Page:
Below are excerpts from new interviews with executive producer Matthew B. Roberts and production designer Jon Gary Steele. Be sure to click on the links to read the full interviews. Since these posts/interviews follow the latest episode, beware of spoilers for the current and future episodes.
Entertainment Weekly: Outlander: How those ship scenes were shot
“The page count was funny [in Voyager],” executive producer Matthew B. Roberts tells EW. “I think there was 104 pages, and 6 pages are on land. When I first did the tally, a little aneurysm started in my head. I was like, I don’t know how we’re gonna do it. That’s just so much on the water, and we want to do it great. But it just so happened that on the same network, a drama with ships! Can we use ’em? Is it okay? Do we have to revamp ’em? And it ended up working out perfectly, timing-wise. The transition really didn’t take as long as you might think to move continents, hemispheres, time zones, everything you can think of.”
Entertainment Weekly: Outlander: The story behind that horseshoe, and the latest Easter egg
“We try to keep with the spirit of the story of the book. And we want to keep Jamie’s seasickness because that’s a big part of his character,” says Roberts. “But we also wanted to make sure we played out Mr. Willoughby’s story, so we felt [the horseshoe] helped to drive it and shows the mentality of the sailors, how they are looking for any excuse to explain their change their luck. The story goes from one person being bad luck to finding another good luck charm. It ends up being Mr. Willoughby.”
That wasn’t the only surprise added to “The Doldrums.” The bow of the Artemis featured an Easter egg from season 2 — a wooden statue that first appeared in the French brothel where Jamie met Bonnie Prince Charlie and young Fergus.
The Hollywood Reporter: ‘Outlander’ Sets Sail and Brings Drama on the High Seas
Jamie’s experience while Claire is on the Porpoise isn’t told in the book. Why did you decide to tell that story?
When we start breaking stories, we always start by discussing what point of view and what perspective we’re going to tell it from. As the season has gone along, you see some episodes are more heavy with Jamie stories, and the next episode is a heavier Claire story. This is one of those stories in the next episode, as it’s a little heavier with the Claire story, but we still wanted to go back and tell Jamie’s as well since the book just tells Claire’s story. We wanted to show what Jamie was going through at the same time. We jump back to the Artemis and we created this story of how he gets imprisoned, what he does to try to get himself free so he can find his wife again. When he gets to this point of the story, he’s waited 20 years to have her back and he doesn’t want to lose her right off the bat. She gets taken by someone on what he thought was a deal where she was just supposed to go over, check patients and come back. But actually Captain Raines made a deal with Captain Leonard of the Porpoise and he knew all about the deal, and Jamie wasn’t a party to it. They didn’t even ask Jamie, and that’s why he was so upset about it.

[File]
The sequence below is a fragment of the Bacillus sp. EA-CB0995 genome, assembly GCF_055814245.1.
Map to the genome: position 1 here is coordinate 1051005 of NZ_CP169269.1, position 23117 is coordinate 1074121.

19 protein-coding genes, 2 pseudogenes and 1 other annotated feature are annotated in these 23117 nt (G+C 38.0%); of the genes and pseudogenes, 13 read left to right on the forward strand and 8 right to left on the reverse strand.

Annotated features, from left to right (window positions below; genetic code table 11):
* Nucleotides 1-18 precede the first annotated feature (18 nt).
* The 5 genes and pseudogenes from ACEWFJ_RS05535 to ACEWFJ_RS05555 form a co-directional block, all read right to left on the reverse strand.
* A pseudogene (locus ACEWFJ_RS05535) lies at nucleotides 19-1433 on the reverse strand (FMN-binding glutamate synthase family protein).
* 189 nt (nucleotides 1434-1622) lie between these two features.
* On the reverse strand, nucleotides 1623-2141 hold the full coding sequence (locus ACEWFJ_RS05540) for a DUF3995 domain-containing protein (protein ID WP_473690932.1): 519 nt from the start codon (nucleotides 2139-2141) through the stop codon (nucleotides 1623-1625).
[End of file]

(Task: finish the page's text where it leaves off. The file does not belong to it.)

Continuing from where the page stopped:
From a creative standpoint, what was the most challenging thing about taking Outlander to sea?
Being stuck on ships for two episodes, visually it’s tough. You’re below decks, it’s dark, it’s dank, there’s vomit — our fake vomit actually smelled worse than real vomit, I don’t know what they put in there but it was really horrid. We were in one location for a very long time, so we had to keep it fresh and keep the story moving. We couldn’t let it get stale in these environments that were very stale. David Moore directed both of these episodes and did a great job keeping the camera moving and getting them up on decks with fresh air and down in the holds in the darkness. It’s like 12 Angry Men where you’re in a jury room for the entire movie but you’re moving around and changing the angles to keep it exciting. That helps out and keeps it fresh, especially when there’s so much death going on in the next episode.